Hendricks ("Hendricks").1 The remaining claim is that Hendricks breached her duties of care and loyalty to Baldwin Piano Company, the predecessor to Dwight's Piano Company. Three Motions in Limine have been filed by Hendricks and the Director Defendants. (Docs. #99, 119 and 120.) Since the Director Defendants have been dismissed, these three motions will be considered to have been submitted by Hendricks. The first Motion In Limine seeks to exclude Plaintiffs' proposed expert Bart A Brown, Jr.'s testimony. (Doc. #99.) This Motion is fully briefed and ripe for decision. The second Motion In Limine seeks to exclude Irma Rudat as a witness and seeks to exclude all evidence related to matters raised in the declarations of Rudat and Francisco G. Llaca, Jr. and the Affidavit of Robert J. Jones. (Doc. # 119.) The time has run and Plaintiffs have not responded to this Motion. It to, then, is ripe for decision. The third Motion In Limine seeks to exclude testimony or other evidence relating to alleged violations of the duty of care or federal securities laws. (Doc. #120.) This Motion is also fully briefed and ripe for decision. RELEVANT LEGAL PROVISIONS The practice of ruling on motions in limine, although not specifically authorized by the Federal Rules of Evidence or the Federal Rules of Civil Procedure, has developed pursuant to the district court's inherent authority to manage the conduct of trials. Luce v. United States, 469 U.S. 38, 41 n.4 (1984). The purpose of a motion in limine is to permit the Court to decide evidentiary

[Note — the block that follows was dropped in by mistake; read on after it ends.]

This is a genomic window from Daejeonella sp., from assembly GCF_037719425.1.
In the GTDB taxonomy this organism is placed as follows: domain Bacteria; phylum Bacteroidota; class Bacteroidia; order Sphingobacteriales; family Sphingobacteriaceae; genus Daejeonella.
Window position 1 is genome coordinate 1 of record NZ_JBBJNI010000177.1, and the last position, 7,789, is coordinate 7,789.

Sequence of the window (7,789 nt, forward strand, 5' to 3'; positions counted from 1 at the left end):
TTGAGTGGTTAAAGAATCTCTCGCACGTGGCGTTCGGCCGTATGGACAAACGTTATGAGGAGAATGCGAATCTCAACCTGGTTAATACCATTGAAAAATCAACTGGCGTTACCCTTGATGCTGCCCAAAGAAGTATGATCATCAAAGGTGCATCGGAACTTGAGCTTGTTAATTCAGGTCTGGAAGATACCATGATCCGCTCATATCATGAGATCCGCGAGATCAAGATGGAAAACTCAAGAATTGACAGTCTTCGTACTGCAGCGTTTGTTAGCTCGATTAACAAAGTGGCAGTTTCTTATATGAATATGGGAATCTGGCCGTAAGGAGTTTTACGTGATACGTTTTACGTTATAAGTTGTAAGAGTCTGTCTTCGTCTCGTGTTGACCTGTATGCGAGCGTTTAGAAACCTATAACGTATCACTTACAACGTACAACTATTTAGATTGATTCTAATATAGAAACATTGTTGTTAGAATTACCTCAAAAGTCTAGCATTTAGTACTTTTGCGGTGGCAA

Joseph H. Head, Jr., George E. Castrucci, Roger L. Howe, William B. Connell, John H. Gutfreund and James T. Heffernan, all Directors at various times, were also named Defendants (the "Director Defendants") but the claims against them have been dismissed at various stages of the proceedings in this matter. -2-